Transport

Damen Shipyards release further details about world’s first 3D printed propeller

The Damen Shipyards Group, headquartered in Gorinchem, Netherlands, has given an update on the progress of its 3D printed tugboat propeller. Nicknamed “WAAMpeller” the project has is been in development since April 2017, and is the product of a venture between the Damen shipbuilders, RAMLAB, Promarin, Autodesk and Bureau Veritas.

The WAAMpeller on display. Photo via Damen Shipyards Group
The WAAMpeller on display. Photo via Damen Shipyards Group

Rotterdam’s maritime innovation dock

WAAMpeller production is in progress at the Rotterdam Additive Manufacturing Lab (RAMLAB) whose 3D metal printing facility opened in November 2016 at the RDM Innovation Dock.

The lab is run by the Netherlands’ National Institute for Shipping and Shipbuilding, (NISS) which encourages application of 3D printing in the maritime industry.

Producing and fitting the propeller to scale

The propeller is printed from a Nickel Aluminium Bronze (NAB) alloy using Wire Arc Additive Manufacturing (WAAM) with a Valk welding system. After 3D printing, the propeller is CNC milled to give the desired finish.

Autodesk provides RAMLAB with software to guide both additive and subtractive processes performed using the system’s 6-axis robotic arms.

A close-up of the WAAMpeller showing the printed layers. Photo via Damen Shipyards
A close-up of the WAAMpeller showing the printed layers. Photo via Damen Shipyards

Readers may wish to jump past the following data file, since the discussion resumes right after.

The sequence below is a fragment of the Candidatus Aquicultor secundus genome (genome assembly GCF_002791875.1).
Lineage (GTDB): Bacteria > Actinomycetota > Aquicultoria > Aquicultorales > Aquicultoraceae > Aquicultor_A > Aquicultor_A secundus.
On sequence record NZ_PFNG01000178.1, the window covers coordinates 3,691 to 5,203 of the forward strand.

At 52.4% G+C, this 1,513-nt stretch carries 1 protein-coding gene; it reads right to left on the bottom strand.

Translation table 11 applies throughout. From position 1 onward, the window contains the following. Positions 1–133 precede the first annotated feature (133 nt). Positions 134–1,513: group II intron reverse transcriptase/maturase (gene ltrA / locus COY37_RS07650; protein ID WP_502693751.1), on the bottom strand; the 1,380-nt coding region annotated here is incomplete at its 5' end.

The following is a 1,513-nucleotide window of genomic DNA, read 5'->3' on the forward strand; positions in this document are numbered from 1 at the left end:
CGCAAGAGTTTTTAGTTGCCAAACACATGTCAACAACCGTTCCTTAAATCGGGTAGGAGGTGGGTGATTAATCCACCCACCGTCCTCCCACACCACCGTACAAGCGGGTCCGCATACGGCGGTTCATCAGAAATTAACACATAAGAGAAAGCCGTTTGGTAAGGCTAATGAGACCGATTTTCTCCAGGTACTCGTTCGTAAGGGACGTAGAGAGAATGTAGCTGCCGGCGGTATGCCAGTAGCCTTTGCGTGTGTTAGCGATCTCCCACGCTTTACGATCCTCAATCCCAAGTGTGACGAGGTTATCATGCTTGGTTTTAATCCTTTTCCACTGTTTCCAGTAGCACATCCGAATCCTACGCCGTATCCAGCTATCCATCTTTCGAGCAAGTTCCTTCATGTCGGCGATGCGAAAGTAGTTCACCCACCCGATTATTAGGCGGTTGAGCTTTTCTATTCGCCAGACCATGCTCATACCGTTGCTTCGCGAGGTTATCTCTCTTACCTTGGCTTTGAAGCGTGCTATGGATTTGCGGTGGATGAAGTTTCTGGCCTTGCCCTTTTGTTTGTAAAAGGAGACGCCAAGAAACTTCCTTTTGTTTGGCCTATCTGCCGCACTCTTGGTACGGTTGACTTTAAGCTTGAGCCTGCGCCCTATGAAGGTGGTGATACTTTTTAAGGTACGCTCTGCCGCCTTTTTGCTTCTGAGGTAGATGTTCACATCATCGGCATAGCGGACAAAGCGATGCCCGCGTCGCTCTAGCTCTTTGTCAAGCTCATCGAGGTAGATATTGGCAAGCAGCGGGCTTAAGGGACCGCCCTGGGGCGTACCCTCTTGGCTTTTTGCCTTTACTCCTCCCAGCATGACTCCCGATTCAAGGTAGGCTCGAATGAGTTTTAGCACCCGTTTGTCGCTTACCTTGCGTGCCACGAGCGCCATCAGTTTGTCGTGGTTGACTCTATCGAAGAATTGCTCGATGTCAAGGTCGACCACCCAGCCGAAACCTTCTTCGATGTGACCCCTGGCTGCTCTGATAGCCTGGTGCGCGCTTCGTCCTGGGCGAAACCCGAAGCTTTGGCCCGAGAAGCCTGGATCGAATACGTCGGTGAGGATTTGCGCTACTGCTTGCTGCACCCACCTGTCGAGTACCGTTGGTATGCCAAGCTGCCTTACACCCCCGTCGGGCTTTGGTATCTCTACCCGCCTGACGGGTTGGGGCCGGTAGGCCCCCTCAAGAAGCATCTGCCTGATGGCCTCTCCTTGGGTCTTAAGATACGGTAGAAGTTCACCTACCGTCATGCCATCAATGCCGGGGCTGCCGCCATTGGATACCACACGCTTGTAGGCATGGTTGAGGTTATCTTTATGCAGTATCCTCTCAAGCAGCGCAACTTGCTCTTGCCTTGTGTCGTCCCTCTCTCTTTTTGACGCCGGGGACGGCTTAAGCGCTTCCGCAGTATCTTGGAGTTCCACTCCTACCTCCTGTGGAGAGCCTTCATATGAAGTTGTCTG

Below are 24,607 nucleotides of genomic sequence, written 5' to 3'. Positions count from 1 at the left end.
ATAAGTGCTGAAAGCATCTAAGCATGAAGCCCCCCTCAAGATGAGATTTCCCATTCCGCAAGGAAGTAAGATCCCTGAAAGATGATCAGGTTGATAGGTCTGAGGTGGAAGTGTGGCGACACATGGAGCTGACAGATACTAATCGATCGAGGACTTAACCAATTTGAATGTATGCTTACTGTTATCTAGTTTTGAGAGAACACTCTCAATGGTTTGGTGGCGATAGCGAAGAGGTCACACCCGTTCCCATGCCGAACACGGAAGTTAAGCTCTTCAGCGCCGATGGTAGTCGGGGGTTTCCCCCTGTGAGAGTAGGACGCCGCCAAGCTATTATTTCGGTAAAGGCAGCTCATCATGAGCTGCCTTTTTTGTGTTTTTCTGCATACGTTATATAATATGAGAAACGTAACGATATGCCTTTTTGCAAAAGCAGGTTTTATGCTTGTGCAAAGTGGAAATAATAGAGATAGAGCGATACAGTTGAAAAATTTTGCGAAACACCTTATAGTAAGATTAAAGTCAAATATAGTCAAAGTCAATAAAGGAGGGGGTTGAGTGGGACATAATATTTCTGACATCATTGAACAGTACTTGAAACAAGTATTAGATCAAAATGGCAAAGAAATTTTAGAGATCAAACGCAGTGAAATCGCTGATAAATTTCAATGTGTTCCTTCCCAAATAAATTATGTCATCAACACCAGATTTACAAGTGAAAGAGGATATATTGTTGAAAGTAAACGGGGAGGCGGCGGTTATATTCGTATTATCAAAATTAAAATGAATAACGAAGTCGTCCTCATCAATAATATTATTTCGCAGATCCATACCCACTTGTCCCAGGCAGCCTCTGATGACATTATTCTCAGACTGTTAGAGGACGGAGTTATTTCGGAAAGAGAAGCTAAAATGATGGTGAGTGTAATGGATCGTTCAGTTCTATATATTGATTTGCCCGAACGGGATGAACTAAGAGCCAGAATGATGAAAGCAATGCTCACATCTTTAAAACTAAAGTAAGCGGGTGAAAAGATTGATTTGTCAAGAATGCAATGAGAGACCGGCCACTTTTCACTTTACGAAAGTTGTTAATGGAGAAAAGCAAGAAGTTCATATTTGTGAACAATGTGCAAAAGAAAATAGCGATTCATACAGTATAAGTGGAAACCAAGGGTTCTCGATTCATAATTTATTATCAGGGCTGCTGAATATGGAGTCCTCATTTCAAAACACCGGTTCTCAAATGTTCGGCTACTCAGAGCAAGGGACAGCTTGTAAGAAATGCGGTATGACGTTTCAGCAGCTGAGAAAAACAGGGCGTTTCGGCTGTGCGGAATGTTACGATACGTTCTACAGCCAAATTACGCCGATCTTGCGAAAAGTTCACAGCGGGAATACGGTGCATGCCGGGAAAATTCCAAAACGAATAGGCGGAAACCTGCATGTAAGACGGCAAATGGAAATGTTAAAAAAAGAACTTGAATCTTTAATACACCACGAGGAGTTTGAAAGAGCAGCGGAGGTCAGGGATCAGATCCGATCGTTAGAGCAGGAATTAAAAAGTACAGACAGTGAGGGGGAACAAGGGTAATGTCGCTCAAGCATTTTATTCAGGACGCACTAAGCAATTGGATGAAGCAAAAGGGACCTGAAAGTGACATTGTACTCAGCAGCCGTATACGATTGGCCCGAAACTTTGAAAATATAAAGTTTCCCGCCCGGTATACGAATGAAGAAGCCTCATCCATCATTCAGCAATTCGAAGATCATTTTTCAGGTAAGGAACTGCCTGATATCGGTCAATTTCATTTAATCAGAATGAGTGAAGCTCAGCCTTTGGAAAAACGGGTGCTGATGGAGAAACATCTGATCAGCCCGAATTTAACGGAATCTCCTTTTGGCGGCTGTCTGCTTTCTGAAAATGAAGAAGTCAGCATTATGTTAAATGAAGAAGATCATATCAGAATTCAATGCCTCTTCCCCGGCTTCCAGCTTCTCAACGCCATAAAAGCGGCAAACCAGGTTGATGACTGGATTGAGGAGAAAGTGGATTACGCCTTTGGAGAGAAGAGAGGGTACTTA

The finished propeller measures 1.350 meters and weights 400kg, a huge undertaking even for machines that can print up to 7x2x2m. The size, however, has been the least of the project’s difficulties.

“The challenge has been to translate a 3D CAD file on a computer into a physical product,” explains engineer Kees Custers, a project engineer for Damen, “This is made more complex because this propeller is a double-curved, geometric shape with some tricky overhanging sections.”

Propelling to the future

Fabrication of the WAAMpeller is an important step in NISS’s blueprint for fully incorporating additive manufacturing into the maritime construction industry over the next 30 years and beyond. Eventually, the industry hopes to be able to produce a large number of parts on demand and skip some blueprinting stages altogether by using advanced CAD software.

Dr. Wei Ya, a researcher at RAMLAB, notes that “…with additive manufacturing, you can print most metallic components that are needed in principle. There is so much potential for the future – these techniques will have a big impact on the supply chain.”

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